An Introduction to InfiniBand

2013-06-19 10:05:54


 An Introduction to InfiniBand
The typical computing facility of today is built from several distinct and key resources, including switches, servers, storage units and the user base of workstations. In addition, there are a variety of ways to interconnect between these different resources. For example, the local area network (LAN) is well known as an Ethernet structure, generally involving copper and fiber cable to support Fast or Gigabit Ethernet as the connection between user work stations and the switch resource located in the data center. Other interconnect approaches are often used between other resources, such as Fibre Channel between switching and storage.
Most interconnects between servers and from the server farm to the switch currently are accomplished by Ethernet, often Gigabit Ethernet but occasionally 10 Gigabit Ethernet as well. The June 2006 publication  of the IEEE 802.3an standard anticipates wider adoption of 10GBASE-T Ethernet over copper. However, the silicon is currently expensive, consumes relatively high power per switch port, and is not widely available in production quantities. Also, current implementations of Ethernet as a server interconnect have latencies (i.e., the length of time it takes to get a message from one processor to the next) that are higher than some other interconnect solutions, and the Ethernet architecture is not readily scalable to speeds beyond 10 Gigabits/second (Gb/s). These factors converge to open up a window of opportunity for an alternative interconnect option between servers and switches.
One option that is receiving widespread interest in the computing industry is InfiniBand, a scalable, high- speed interconnect architecture that has extremely low latency. These features have helped InfiniBand capture a market niche over the past several years as a high-speed connectivity solution between servers and switches that can be implemented alongside Ethernet and Fibre Channel in academic, scientific, and financial high-performance computing (HPC) environments. Now, with the introduction of virtualized LANs and computing clusters in enterprise environments to run increasingly sophisticated and bandwidth- hungry applications, InfiniBand is positioned for wider deployment.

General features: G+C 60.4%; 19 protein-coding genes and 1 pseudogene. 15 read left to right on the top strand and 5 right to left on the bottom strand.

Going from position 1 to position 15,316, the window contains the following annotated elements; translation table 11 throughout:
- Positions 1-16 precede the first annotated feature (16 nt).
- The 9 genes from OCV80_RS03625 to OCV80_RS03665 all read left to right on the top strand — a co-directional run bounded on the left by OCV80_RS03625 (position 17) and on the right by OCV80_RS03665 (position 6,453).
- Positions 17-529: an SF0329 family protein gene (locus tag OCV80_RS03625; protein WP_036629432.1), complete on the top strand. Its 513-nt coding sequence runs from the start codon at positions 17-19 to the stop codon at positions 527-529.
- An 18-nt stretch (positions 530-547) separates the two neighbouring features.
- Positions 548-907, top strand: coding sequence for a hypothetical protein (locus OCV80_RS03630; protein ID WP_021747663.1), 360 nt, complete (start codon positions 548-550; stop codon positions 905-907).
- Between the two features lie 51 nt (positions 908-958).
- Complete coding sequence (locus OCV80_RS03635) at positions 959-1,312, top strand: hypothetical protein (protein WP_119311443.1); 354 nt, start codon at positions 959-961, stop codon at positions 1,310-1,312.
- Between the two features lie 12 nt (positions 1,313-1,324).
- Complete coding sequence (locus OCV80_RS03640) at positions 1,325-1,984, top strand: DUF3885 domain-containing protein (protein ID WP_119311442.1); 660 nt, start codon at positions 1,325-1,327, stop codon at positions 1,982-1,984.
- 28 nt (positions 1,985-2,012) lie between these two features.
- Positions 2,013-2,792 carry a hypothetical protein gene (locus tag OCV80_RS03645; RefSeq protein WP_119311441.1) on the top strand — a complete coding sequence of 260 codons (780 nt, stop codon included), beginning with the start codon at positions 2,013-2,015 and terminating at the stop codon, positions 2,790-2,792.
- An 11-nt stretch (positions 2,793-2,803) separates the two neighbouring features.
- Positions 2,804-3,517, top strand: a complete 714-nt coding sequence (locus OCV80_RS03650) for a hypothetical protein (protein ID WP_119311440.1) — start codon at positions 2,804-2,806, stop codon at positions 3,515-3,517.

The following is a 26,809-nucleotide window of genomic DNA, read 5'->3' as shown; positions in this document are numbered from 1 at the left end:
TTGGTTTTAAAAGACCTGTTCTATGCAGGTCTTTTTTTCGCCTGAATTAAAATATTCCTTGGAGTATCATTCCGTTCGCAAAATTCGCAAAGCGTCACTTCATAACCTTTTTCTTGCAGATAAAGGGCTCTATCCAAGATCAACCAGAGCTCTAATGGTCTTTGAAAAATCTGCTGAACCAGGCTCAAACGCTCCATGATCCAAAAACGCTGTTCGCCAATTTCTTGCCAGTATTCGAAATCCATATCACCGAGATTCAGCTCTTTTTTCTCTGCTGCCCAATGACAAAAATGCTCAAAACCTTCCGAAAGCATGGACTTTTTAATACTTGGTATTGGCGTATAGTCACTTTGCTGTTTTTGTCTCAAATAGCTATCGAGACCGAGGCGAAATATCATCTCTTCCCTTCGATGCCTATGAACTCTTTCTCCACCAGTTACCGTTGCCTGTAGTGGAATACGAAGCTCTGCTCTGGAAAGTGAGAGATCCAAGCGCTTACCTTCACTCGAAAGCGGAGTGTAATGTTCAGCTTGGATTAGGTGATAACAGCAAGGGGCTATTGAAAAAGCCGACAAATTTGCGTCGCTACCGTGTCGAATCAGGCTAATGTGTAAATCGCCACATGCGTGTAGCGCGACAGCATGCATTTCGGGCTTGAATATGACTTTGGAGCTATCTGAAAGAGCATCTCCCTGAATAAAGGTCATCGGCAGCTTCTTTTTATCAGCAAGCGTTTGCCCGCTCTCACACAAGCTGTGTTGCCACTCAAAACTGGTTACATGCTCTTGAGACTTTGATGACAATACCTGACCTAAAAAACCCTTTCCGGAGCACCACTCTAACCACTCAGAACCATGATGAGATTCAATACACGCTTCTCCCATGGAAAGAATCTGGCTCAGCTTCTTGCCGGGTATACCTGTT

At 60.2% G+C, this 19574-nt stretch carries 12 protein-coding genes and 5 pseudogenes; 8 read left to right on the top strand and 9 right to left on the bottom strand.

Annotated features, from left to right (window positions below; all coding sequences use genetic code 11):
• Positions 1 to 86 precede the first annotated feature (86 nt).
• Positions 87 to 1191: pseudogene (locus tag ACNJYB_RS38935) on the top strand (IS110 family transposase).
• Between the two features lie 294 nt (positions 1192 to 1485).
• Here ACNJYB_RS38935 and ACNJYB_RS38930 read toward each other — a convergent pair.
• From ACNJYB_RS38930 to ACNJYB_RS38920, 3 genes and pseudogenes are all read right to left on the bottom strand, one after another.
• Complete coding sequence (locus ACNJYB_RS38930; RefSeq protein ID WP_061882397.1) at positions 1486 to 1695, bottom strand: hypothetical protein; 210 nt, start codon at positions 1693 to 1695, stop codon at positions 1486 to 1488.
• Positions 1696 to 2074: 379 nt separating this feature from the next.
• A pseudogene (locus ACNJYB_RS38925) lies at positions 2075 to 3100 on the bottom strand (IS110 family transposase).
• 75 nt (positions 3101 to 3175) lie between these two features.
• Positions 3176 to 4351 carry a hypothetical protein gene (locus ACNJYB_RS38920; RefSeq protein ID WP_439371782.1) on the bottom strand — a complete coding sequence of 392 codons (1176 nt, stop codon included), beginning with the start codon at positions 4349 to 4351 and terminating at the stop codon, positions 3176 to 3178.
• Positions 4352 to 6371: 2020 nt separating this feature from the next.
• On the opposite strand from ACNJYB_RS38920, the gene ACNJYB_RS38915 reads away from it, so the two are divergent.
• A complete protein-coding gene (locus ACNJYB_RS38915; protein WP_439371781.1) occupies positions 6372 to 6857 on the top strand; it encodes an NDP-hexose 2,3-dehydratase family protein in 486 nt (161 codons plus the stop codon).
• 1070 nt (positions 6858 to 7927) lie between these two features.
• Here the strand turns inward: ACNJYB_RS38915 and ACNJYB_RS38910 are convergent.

10Gtek offers this Technical Article to brief describes the features of InfiniBand technology, and discusses current and projected trends regarding its adoption in the marketplace.
Where is InfiniBand Currently Deployed?
InfiniBand enjoys the advantage of broad industry support via the InfiniBand Trade Association (IBTA) and its business partners. Some leading InfiniBand switch equipment vendors include Cisco, Mellanox, SilverStorm Technologies, and Voltaire. In addition, pre-configured InfiniBand clusters are available from the main server vendors including IBM, HP, Dell, and Sun.
InfiniBand’s strongest niche is high performance computing clusters in any application requiring parallel processing and maximal performance. Clusters network many servers together to result in a scalable, modular environment that increases the overall availability and efficiency of the computing infrastructure. The cluster configuration has many advantages, such as using off the shelf processing equipment to realize cost reductions. Also, the cluster lends itself readily to scaling by adding server nodes, switch  ports, and interconnect technologies such as InfiniBand. Enterprises deploy clustered computing architectures to run advanced applications such as financial and atmospheric modeling, and finite element analyses of complex three dimensional shapes (for example, automobiles in wind tunnels).
InfiniBand also is increasingly used alongside virtualization technologies. Virtualization software coordinates server resources to maximize processing capability and server/storage efficiency: lightly used servers assist others as needed to complete intense processing jobs instead of delaying those tasks until resources become available. In this way, virtualization allows for server consolidation – a smaller number of servers will perform a better job since they are utilized more efficiently. Different virtualization solutions such as Xen or Cisco VFrame can be used with InfiniBand to provide direct access between the virtualized server environments and I/O, which significantly improves I/O performance and lowers processing overhead.